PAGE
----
Taiwan officials discover more farms infected with bird flu

Taiwan officials discover more farms infected with bird flu
Agriculture personnel cull geese at a local farm in Taiwan's southern Chiayi county on January 11, 2015.

TAIPEI - Tainan City officials have confirmed over the past two days that an additional seven farms raising birds have been exposed to the H5N2 and H5N8 strains of bird flu. The city government mobilized workers to carry out large-scale exterminations. It is estimated that ten thousand birds were culled yesterday alone, according to the Tainan City hall.

The Tainan City Animal Health Inspection and Protection Office chief Lee Chao-chuan stated that according to official reports, among the seven farms infected, one chicken farm in Yanshui district had its livestock culled on Wednesday night, and yesterday one farm in Hsiaying, five chicken farms and one waterfowl farm in Madou (麻豆) had their livestock culled. Lee indicated that the city government is carrying out the extermination of infected birds as quickly as possible to prevent further epidemic expansion.

Tainan City Chairman Lee Chuan-chiao visited the Madou district office yesterday along with five legislators to personally check the progress of epidemic prevention. Lee stated that he directly communicated with COA Chairman Chen Bao-chi to hopefully get additional support from the central government. According to Lee, the COA arranged for military personal to carry out the culling and cremation of the bird carcases.

In Changhua County, the Animal Disease Control Center stated that four farms are still under investigation while two farms have already had their livestock culled. Changhua County Animal Disease Control Center Secretary Hsieh Yi-mei stated yesterday that a farm with 50 chickens in Shenkang township discovered that seven of their chickens suddenly died yesterday. Hsieh said the case has already been sent to the Council of Agriculture's (COA) office for inspection and results are expected to come out sometime today.

Health Symptoms 'not related' to Bird Flu: MOHW

The deputy chief of the Ministry of Health and Welfare (MOHW), Lin Tsou-yen stated yesterday that the rate of bird flu transmission among humans is extremely low. Currently among the 573 officials in charge of monitoring bird flu infected farms, 26 of them have symptoms of illness, but it is expected that the symptoms are not related to H5 flu strains.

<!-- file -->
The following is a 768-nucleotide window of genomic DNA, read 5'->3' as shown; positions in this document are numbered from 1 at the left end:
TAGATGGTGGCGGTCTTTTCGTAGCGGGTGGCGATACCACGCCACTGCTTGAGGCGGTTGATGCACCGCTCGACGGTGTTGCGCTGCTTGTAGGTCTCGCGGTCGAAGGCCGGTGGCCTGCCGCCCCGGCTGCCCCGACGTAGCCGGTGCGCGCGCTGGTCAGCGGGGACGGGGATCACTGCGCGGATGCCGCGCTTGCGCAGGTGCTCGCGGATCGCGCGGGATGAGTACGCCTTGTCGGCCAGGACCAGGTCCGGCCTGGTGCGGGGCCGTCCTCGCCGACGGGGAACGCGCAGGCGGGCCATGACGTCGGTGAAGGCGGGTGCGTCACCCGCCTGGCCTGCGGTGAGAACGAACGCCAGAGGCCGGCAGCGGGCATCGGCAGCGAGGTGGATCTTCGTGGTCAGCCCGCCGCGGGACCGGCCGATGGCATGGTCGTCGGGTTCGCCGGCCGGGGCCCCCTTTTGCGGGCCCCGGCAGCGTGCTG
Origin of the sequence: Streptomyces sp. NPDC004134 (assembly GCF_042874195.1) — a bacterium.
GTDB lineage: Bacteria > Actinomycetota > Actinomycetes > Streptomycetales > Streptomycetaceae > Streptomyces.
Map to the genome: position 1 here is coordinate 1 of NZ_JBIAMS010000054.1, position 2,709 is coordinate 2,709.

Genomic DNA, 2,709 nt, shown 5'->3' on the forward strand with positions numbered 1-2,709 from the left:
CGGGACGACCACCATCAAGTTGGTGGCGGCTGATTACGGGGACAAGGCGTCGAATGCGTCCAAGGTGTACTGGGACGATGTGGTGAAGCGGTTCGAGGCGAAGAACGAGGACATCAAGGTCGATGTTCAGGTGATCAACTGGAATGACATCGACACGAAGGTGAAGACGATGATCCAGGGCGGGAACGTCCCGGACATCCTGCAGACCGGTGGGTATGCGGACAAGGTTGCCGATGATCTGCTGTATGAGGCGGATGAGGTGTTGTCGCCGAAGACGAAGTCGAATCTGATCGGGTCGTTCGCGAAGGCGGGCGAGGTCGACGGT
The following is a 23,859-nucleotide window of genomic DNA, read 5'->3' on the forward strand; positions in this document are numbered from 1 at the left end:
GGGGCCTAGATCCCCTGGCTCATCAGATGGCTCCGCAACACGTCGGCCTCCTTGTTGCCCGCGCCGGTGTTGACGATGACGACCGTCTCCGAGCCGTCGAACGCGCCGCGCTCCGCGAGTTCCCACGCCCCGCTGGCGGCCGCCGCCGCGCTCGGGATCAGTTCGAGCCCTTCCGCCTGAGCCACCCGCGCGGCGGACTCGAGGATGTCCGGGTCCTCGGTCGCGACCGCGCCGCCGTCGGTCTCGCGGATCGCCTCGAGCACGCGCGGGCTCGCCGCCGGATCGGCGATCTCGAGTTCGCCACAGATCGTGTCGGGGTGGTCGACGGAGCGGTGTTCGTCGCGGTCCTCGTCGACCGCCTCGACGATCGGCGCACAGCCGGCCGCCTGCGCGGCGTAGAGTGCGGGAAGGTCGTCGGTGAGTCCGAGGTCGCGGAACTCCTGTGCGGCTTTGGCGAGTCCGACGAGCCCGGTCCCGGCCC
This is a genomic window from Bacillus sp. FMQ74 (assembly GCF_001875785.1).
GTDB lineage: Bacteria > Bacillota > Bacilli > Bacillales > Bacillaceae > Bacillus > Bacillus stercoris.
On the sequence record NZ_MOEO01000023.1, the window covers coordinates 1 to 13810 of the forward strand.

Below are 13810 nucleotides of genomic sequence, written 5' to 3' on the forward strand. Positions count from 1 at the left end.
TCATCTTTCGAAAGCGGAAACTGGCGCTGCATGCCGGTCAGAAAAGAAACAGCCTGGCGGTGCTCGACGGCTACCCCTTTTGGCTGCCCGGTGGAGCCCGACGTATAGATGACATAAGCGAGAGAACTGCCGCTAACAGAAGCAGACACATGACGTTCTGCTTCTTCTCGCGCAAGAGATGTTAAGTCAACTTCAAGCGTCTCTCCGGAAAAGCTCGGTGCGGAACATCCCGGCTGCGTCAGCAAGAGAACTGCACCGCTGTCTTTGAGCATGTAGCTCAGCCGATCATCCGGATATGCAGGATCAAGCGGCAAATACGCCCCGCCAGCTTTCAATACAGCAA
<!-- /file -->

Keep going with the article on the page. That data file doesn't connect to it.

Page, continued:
The COA's Dongshih Forest District Office recommends that visitors to the Dasyueshan national forest recreation area maintain a safe distance from any birds in the area as a precaution due to the quickly expanding H5 strains of bird flu.

Tourists Should Keep Distance from Birds: Forest Office

Dasyueshan is known to have over a hundred species of birds and is therefore a nature tourist hotspot and popular location for bird watchers, according to the forest district office. Due to Pingtung, Chiayi, Yunlin, and Tainan reporting instances of H5N2 and H5N8 affecting chickens and waterfowl respectively the popularity of birdwatching is coming into question as a safe activity.

Forest office chief Lee Yen-shou explained that the mountain is home to certain birds that do not live at flat ground or areas below sea level. Therefore several species of birds that are at risk of contracting bird flu would be a major hit to the internationally recognised birdwatching spot. Lee also advised that visitors should not feed the birds as it could provoke wild bird movement, and is also against wild animal preservation laws. Violation of these laws could result in 1 year imprisonment or fines anywhere between NT$60,000 (S$2,511.82) - NT$300,000.

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